NT: So now we're talking about a potato vaccine. Let's call the whole thing off!

Arntzen: Well, we moved into potatoes because we can get a lot of information quickly, but also because there's no regulatory framework for a plant-derived pharmaceutical. We need less approval to work with potatoes than if we had to get approval for clinical trials involving humans, because our subject is considered a food additive.

NT: Rather than a poor kid in a Third World country.

Arntzen: That's why we have to get the vaccine approved here. If we can get one of these vaccines licensed by the FDA, then that debate about using impoverished children will shut down. And then we can help those kids with a vaccine that's easily administered.

NT: So the short version is that we will one day be able to vaccinate ourselves by eating stuff from our own gardens. What does this mean to our salads? I mean, if doctors are hogging tomato crops to prevent illness, your Cobb salad picture is going to be very different.

Arntzen: No. We're very careful to distinguish between garden vegetables and plant-derived vaccines. We're doing this by growing tomatoes that have male sterility; they have no seeds. We're breeding our tomatoes to lose their color. We want tomatoes with genetic traits that will prevent them from inadvertently growing in someone's garden. Because a vaccination is a medicine, and it has to be given at an appropriate time. We don't want you to find it in your garden and bring it in and accidentally eat it.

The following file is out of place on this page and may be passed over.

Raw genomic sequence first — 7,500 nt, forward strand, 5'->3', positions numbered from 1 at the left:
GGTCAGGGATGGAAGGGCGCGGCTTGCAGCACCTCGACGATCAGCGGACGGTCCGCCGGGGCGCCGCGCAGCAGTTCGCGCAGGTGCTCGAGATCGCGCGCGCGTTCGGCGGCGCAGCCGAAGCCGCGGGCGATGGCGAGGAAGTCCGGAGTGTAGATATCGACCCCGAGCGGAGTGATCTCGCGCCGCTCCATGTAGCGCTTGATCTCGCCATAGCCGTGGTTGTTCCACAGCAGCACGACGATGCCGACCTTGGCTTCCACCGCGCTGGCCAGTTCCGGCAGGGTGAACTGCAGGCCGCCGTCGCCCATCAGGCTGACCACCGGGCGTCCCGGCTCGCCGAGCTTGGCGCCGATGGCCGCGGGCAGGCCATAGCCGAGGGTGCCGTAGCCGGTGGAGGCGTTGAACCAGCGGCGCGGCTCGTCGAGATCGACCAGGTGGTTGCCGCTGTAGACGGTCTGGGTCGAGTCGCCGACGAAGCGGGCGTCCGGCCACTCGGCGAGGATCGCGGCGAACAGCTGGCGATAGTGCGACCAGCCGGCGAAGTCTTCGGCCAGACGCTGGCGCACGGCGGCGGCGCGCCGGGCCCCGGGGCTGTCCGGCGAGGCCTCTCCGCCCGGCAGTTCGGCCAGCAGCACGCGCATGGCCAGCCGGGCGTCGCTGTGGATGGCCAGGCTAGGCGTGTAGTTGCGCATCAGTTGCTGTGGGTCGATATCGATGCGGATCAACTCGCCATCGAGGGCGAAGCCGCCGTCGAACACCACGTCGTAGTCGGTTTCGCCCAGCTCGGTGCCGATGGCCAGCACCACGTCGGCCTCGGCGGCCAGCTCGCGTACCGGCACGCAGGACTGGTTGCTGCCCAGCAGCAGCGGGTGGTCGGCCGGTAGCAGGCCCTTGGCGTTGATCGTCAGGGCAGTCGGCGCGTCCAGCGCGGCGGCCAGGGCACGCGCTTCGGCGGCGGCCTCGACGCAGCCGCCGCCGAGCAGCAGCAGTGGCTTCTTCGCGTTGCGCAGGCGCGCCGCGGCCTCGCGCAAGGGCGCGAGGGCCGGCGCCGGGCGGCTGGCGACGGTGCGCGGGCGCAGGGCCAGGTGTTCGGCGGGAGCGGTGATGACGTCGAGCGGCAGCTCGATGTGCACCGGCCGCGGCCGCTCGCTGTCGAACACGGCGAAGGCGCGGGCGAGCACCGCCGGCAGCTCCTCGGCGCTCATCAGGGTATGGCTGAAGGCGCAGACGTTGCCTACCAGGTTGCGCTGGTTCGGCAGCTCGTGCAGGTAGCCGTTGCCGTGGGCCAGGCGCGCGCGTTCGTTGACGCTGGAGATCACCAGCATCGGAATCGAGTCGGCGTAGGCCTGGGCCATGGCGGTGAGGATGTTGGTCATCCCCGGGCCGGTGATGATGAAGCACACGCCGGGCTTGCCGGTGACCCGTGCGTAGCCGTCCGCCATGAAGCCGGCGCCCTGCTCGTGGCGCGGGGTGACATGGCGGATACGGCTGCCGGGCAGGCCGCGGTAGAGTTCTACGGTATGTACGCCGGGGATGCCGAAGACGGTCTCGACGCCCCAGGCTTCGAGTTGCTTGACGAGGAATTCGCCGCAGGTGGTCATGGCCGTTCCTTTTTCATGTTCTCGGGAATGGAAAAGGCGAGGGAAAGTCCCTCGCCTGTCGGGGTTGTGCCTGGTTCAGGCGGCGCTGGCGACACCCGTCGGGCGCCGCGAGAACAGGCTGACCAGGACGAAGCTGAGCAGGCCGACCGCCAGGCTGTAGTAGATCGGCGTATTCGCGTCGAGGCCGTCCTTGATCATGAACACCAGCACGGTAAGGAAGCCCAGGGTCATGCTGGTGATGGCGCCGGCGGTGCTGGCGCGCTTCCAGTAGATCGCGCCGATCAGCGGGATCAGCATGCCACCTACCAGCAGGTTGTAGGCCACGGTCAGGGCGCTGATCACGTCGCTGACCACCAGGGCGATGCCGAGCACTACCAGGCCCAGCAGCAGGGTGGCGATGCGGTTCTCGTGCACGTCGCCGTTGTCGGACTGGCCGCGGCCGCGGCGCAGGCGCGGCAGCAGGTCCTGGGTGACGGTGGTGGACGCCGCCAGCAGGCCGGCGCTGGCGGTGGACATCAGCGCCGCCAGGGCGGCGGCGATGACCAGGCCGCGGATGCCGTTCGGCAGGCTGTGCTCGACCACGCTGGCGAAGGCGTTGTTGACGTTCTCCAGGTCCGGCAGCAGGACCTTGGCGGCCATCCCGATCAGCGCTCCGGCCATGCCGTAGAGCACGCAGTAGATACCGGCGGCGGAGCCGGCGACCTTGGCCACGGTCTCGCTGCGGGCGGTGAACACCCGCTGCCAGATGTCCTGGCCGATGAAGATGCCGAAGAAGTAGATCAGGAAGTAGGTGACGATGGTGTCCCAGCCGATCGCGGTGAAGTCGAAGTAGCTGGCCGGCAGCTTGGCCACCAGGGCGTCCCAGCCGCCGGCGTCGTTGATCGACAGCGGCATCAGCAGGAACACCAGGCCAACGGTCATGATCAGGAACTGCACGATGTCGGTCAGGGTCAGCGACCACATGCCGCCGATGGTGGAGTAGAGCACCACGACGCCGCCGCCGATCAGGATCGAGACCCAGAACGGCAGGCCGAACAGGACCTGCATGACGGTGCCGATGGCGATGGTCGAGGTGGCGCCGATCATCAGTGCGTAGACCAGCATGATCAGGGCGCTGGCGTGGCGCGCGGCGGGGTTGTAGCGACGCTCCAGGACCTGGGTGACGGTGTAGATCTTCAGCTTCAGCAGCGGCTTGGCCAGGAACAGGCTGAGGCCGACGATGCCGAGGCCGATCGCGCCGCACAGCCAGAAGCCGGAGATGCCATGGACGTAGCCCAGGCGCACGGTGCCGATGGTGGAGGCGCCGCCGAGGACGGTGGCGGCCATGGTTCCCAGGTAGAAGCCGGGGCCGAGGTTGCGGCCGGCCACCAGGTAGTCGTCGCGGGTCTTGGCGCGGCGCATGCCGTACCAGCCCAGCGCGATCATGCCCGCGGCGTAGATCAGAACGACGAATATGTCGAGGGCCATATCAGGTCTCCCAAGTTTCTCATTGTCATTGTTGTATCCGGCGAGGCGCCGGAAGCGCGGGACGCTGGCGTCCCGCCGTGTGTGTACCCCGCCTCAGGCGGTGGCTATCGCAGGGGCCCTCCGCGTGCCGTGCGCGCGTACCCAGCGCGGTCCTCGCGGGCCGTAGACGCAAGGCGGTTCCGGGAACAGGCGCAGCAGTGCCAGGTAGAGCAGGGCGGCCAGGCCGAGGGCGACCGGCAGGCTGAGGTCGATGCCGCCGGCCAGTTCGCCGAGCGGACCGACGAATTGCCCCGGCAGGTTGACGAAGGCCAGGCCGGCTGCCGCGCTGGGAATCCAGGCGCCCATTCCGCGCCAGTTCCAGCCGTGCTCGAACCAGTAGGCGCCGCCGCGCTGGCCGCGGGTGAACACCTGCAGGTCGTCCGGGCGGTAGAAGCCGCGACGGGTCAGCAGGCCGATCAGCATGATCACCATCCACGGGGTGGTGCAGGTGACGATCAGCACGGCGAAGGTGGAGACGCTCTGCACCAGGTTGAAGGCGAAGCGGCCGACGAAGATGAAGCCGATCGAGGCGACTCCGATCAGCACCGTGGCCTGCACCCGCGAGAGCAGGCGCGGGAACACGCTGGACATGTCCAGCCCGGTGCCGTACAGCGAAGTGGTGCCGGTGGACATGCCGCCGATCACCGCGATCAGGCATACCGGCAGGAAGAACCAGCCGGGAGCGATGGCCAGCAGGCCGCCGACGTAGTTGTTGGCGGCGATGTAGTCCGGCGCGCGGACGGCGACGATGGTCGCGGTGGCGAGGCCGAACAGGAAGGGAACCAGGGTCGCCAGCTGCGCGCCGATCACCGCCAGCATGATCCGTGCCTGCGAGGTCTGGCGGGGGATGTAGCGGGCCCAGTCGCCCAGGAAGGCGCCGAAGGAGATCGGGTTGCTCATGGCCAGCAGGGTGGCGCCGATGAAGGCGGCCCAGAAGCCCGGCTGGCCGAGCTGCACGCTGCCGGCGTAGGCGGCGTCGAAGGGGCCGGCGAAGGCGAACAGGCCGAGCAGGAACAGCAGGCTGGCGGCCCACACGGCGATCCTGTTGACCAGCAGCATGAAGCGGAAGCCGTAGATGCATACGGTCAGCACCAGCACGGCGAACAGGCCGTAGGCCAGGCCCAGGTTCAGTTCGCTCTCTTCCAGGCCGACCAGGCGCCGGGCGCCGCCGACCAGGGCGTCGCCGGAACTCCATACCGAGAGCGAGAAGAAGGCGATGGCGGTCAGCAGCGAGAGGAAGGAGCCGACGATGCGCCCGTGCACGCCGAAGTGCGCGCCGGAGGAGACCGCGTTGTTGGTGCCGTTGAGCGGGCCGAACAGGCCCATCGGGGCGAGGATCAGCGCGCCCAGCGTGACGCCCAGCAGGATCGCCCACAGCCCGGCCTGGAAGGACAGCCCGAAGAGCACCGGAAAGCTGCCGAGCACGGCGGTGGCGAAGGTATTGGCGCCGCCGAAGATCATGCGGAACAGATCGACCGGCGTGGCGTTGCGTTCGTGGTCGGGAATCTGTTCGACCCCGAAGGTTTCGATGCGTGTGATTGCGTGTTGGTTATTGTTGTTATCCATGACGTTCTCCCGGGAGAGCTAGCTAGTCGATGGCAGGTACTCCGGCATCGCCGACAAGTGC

NT: How do these new vegetables taste?

Arntzen: The raw potatoes taste like raw potatoes.

NT: Okay.

Arntzen: The freeze-dried tomato juice from our tomatoes has a little tomato flavor, but very little. But making them taste like the real thing was never our target. In general, we're trying to figure out how to mask the flavor of the vegetables, because we've discovered that oral vaccines work better in the Third World because kids prefer sweet flavors. For reasons I don't understand, kids everywhere like a cherry- or raspberry-flavored vaccine.

NT: So you're shooting for a raspberry-flavored tomato.

Arntzen: Or cherry-flavored. But mostly we're trying to adjust the concentration of the vaccine, because right now you'd have to take 25 of them in tablet form. Or you'd have to eat a whole bag of potatoes.

NT: There's a lot of debate in the media about which is better: edible vaccines or injected.

Arntzen: I try not to use the word "edible" because it leads to misunderstandings about the vaccine. I say "plant-derived." But yes, there is concern about the single oral vaccine that's being used now, the one for polio. The biggest reason is manufacturing cost. We have a lower cost of manufacturing, so we can make a larger amount of vaccine.